Different features of influenza A H1N1pdm09 virus infection among adults in 2009/10 and 2010/11
Introduction: Influenza A H1N1pdm09 virus infection causes an epidemiologically and clinically severe disease mostly characterized by pneumonia, resulting in a high mortality rate. The purpose of this study was to investigate and compare epidemiological and clinical characteristics of influenza A H1N1pdm09 virus infection in patients hospitalized during the pandemic (2009/10) and post-pandemic seasons (2010/11).
Methodology: The data of patients with laboratory-confirmed influenza A H1N1pdm09 virus infection hospitalized and treated at the University Hospital for Infectious Diseases Dr. Fran Mihaljevic in Zagreb, Croatia in the first two seasons of appearance were analyzed.
Results: Compared to the pandemic season, in the post-pandemic season, patients were hospitalized longer, had higher values of inflammatory parameters, and were more often treated with antibiotics. The total number of risk factors in patients did not vary significantly between the two seasons. In the pandemic season, a significantly higher number of obese patients and patients with chronic lung disease was observed, whereas in the post-pandemic season, a statistically significant number of patients presented with symptoms of chronic cardiac and neuromuscular diseases. Primary viral pneumonia was frequently registered in younger adults during the pandemic season, whereas in the post-pandemic season, there were more cases of bacterial pneumonia.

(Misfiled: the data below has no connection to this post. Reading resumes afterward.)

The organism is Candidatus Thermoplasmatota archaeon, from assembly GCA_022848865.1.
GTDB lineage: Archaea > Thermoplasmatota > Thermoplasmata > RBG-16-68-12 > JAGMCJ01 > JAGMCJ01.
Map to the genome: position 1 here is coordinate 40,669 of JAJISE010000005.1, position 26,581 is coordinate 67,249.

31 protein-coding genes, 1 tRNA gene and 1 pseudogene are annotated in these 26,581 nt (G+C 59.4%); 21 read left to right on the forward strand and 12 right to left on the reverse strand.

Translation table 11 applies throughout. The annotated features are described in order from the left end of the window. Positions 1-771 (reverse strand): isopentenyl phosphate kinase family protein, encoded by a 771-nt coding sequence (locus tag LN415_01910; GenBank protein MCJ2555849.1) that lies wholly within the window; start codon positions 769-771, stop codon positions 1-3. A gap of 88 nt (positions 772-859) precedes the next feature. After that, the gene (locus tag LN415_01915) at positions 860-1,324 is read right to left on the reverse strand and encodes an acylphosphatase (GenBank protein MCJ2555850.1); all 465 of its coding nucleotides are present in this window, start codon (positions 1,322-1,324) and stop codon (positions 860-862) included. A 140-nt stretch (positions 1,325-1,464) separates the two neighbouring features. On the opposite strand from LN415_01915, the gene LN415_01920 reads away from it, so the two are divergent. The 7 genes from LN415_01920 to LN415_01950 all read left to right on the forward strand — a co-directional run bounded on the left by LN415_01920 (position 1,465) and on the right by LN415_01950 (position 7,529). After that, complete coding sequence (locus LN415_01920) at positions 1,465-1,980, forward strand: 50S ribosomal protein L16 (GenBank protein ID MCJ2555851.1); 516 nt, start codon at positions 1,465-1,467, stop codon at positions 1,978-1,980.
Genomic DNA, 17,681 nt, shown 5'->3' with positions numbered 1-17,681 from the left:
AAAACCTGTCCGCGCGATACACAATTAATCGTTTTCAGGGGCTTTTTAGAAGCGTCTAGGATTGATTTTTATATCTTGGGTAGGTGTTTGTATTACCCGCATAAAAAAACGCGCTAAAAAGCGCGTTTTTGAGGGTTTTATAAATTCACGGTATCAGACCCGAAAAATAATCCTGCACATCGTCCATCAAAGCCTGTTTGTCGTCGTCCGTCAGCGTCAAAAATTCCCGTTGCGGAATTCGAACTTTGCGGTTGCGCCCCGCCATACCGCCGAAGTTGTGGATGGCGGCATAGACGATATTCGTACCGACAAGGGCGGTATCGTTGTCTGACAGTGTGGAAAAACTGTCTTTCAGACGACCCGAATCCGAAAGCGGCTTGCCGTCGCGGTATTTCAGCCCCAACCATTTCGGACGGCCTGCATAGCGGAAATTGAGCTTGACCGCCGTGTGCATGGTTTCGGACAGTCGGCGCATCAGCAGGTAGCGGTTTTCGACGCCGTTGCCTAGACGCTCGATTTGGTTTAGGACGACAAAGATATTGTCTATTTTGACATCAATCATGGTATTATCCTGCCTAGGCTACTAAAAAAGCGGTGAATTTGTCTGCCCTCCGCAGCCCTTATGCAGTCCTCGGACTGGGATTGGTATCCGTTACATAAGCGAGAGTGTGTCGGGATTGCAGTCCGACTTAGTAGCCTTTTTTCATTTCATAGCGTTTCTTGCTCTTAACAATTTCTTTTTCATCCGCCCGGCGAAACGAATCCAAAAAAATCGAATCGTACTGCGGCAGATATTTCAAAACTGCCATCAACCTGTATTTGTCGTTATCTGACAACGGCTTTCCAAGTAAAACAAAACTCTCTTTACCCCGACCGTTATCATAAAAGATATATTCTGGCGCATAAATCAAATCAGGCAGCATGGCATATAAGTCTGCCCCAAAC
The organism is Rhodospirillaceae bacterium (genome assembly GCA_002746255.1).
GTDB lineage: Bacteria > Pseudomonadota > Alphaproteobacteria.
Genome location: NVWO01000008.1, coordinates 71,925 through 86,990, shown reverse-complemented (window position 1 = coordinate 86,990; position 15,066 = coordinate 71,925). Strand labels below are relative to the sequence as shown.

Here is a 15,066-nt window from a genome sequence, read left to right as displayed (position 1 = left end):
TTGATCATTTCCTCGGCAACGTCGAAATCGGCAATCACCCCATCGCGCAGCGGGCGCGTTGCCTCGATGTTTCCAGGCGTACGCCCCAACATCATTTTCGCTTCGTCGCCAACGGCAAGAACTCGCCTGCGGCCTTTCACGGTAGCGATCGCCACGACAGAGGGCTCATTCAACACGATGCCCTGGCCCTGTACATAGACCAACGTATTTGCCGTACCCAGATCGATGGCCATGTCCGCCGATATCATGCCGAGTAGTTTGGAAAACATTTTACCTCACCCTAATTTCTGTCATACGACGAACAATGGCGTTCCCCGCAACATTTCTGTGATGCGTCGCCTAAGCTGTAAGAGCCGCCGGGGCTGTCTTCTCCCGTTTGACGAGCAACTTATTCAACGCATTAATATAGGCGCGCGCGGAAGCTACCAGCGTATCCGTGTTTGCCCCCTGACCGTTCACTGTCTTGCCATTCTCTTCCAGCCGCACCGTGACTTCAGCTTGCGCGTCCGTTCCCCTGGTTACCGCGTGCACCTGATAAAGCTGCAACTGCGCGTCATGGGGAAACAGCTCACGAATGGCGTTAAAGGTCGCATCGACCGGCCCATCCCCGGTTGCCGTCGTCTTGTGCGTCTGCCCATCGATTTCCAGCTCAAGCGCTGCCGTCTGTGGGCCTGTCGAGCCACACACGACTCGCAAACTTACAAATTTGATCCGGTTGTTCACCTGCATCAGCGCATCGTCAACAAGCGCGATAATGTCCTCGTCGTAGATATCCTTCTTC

Conclusions: During the pandemic season, the influenza A H1N1pdm09 virus infection caused a severe disease with rare bacterial complications, especially in adult patients. The common characteristics of the influenza A H1N1pdm09 virus were lost in the post-pandemic season, assuming the shape and characteristics of the seasonal influenza A virus.
Authors who publish with this journal agree to the following terms:
- Authors retain copyright and grant the journal right of first publication with the work simultaneously licensed under a Creative Commons Attribution License that allows others to share the work with an acknowledgement of the work's authorship and initial publication in this journal.
- Authors are able to enter into separate, additional contractual arrangements for the non-exclusive distribution of the journal's published version of the work (e.g., post it to an institutional repository or publish it in a book), with an acknowledgement of its initial publication in this journal.
- Authors are permitted and encouraged to post their work online (e.g., in institutional repositories or on their website) prior to and during the submission process, as it can lead to productive exchanges, as well as earlier and greater citation of published work (See The Effect of Open Access).